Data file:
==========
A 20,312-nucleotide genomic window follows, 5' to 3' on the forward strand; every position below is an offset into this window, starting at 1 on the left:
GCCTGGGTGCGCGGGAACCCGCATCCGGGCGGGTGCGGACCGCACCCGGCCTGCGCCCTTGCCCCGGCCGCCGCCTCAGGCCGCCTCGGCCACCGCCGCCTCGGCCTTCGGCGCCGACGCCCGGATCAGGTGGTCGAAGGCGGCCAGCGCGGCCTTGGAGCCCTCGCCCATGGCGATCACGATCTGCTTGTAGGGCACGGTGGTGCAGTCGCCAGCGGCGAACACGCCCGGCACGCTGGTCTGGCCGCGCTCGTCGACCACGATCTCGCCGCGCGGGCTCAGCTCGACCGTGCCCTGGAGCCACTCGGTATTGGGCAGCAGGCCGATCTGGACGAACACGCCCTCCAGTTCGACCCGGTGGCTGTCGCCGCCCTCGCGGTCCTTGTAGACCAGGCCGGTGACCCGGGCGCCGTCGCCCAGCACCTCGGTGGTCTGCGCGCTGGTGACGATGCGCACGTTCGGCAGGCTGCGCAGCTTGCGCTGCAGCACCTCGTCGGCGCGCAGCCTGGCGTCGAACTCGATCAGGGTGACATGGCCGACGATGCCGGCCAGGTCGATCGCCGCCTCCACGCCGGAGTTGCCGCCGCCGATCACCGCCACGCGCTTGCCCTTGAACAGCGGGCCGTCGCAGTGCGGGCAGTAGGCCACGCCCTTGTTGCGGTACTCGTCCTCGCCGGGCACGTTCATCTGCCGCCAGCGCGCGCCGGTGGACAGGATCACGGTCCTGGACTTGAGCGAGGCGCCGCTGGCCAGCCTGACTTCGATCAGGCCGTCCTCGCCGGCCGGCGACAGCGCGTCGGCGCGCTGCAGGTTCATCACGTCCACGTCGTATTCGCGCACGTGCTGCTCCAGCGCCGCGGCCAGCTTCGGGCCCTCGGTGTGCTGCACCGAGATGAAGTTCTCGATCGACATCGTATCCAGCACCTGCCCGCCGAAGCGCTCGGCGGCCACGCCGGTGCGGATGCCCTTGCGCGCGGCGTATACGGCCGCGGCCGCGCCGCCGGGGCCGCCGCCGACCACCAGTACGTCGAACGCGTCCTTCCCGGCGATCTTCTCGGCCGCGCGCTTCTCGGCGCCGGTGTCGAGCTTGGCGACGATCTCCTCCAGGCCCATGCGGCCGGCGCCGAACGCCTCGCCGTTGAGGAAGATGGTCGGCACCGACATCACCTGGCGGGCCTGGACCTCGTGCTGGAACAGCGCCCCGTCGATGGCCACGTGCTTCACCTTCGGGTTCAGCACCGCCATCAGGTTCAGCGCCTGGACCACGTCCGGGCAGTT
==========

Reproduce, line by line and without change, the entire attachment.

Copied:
A 20,312-nucleotide genomic window follows, 5' to 3' on the forward strand; every position below is an offset into this window, starting at 1 on the left:
GCCTGGGTGCGCGGGAACCCGCATCCGGGCGGGTGCGGACCGCACCCGGCCTGCGCCCTTGCCCCGGCCGCCGCCTCAGGCCGCCTCGGCCACCGCCGCCTCGGCCTTCGGCGCCGACGCCCGGATCAGGTGGTCGAAGGCGGCCAGCGCGGCCTTGGAGCCCTCGCCCATGGCGATCACGATCTGCTTGTAGGGCACGGTGGTGCAGTCGCCAGCGGCGAACACGCCCGGCACGCTGGTCTGGCCGCGCTCGTCGACCACGATCTCGCCGCGCGGGCTCAGCTCGACCGTGCCCTGGAGCCACTCGGTATTGGGCAGCAGGCCGATCTGGACGAACACGCCCTCCAGTTCGACCCGGTGGCTGTCGCCGCCCTCGCGGTCCTTGTAGACCAGGCCGGTGACCCGGGCGCCGTCGCCCAGCACCTCGGTGGTCTGCGCGCTGGTGACGATGCGCACGTTCGGCAGGCTGCGCAGCTTGCGCTGCAGCACCTCGTCGGCGCGCAGCCTGGCGTCGAACTCGATCAGGGTGACATGGCCGACGATGCCGGCCAGGTCGATCGCCGCCTCCACGCCGGAGTTGCCGCCGCCGATCACCGCCACGCGCTTGCCCTTGAACAGCGGGCCGTCGCAGTGCGGGCAGTAGGCCACGCCCTTGTTGCGGTACTCGTCCTCGCCGGGCACGTTCATCTGCCGCCAGCGCGCGCCGGTGGACAGGATCACGGTCCTGGACTTGAGCGAGGCGCCGCTGGCCAGCCTGACTTCGATCAGGCCGTCCTCGCCGGCCGGCGACAGCGCGTCGGCGCGCTGCAGGTTCATCACGTCCACGTCGTATTCGCGCACGTGCTGCTCCAGCGCCGCGGCCAGCTTCGGGCCCTCGGTGTGCTGCACCGAGATGAAGTTCTCGATCGACATCGTATCCAGCACCTGCCCGCCGAAGCGCTCGGCGGCCACGCCGGTGCGGATGCCCTTGCGCGCGGCGTATACGGCCGCGGCCGCGCCGCCGGGGCCGCCGCCGACCACCAGTACGTCGAACGCGTCCTTCCCGGCGATCTTCTCGGCCGCGCGCTTCTCGGCGCCGGTGTCGAGCTTGGCGACGATCTCCTCCAGGCCCATGCGGCCGGCGCCGAACGCCTCGCCGTTGAGGAAGATGGTCGGCACCGACATCACCTGGCGGGCCTGGACCTCGTGCTGGAACAGCGCCCCGTCGATGGCCACGTGCTTCACCTTCGGGTTCAGCACCGCCATCAGGTTCAGCGCCTGGACCACGTCCGGGCAGTT